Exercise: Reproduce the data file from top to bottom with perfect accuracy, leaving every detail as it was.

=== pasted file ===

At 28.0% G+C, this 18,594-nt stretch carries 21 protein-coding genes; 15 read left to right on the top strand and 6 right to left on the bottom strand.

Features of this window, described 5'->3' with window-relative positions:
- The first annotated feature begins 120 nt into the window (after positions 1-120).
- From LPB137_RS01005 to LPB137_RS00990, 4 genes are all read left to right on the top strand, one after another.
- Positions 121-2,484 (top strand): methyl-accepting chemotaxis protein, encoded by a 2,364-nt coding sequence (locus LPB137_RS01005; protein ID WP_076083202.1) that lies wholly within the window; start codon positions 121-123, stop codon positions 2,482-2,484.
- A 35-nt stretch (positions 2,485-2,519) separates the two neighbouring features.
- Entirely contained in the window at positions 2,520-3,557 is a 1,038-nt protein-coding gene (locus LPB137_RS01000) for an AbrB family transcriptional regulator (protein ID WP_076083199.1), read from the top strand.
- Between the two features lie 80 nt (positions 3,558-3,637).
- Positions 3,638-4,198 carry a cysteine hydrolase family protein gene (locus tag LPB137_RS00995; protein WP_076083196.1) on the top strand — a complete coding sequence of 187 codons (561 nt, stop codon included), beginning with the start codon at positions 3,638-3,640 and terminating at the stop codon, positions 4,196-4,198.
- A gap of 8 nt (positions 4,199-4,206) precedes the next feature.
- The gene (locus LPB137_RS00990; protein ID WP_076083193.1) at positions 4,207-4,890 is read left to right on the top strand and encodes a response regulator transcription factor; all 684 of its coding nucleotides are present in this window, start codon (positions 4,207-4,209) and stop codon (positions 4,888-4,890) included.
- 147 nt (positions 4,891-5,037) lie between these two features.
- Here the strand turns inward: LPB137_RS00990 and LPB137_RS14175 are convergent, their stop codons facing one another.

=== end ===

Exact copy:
At 28.0% G+C, this 18,594-nt stretch carries 21 protein-coding genes; 15 read left to right on the top strand and 6 right to left on the bottom strand.

Features of this window, described 5'->3' with window-relative positions:
- The first annotated feature begins 120 nt into the window (after positions 1-120).
- From LPB137_RS01005 to LPB137_RS00990, 4 genes are all read left to right on the top strand, one after another.
- Positions 121-2,484 (top strand): methyl-accepting chemotaxis protein, encoded by a 2,364-nt coding sequence (locus LPB137_RS01005; protein ID WP_076083202.1) that lies wholly within the window; start codon positions 121-123, stop codon positions 2,482-2,484.
- A 35-nt stretch (positions 2,485-2,519) separates the two neighbouring features.
- Entirely contained in the window at positions 2,520-3,557 is a 1,038-nt protein-coding gene (locus LPB137_RS01000) for an AbrB family transcriptional regulator (protein ID WP_076083199.1), read from the top strand.
- Between the two features lie 80 nt (positions 3,558-3,637).
- Positions 3,638-4,198 carry a cysteine hydrolase family protein gene (locus tag LPB137_RS00995; protein WP_076083196.1) on the top strand — a complete coding sequence of 187 codons (561 nt, stop codon included), beginning with the start codon at positions 3,638-3,640 and terminating at the stop codon, positions 4,196-4,198.
- A gap of 8 nt (positions 4,199-4,206) precedes the next feature.
- The gene (locus LPB137_RS00990; protein ID WP_076083193.1) at positions 4,207-4,890 is read left to right on the top strand and encodes a response regulator transcription factor; all 684 of its coding nucleotides are present in this window, start codon (positions 4,207-4,209) and stop codon (positions 4,888-4,890) included.
- 147 nt (positions 4,891-5,037) lie between these two features.
- Here the strand turns inward: LPB137_RS00990 and LPB137_RS14175 are convergent, their stop codons facing one another.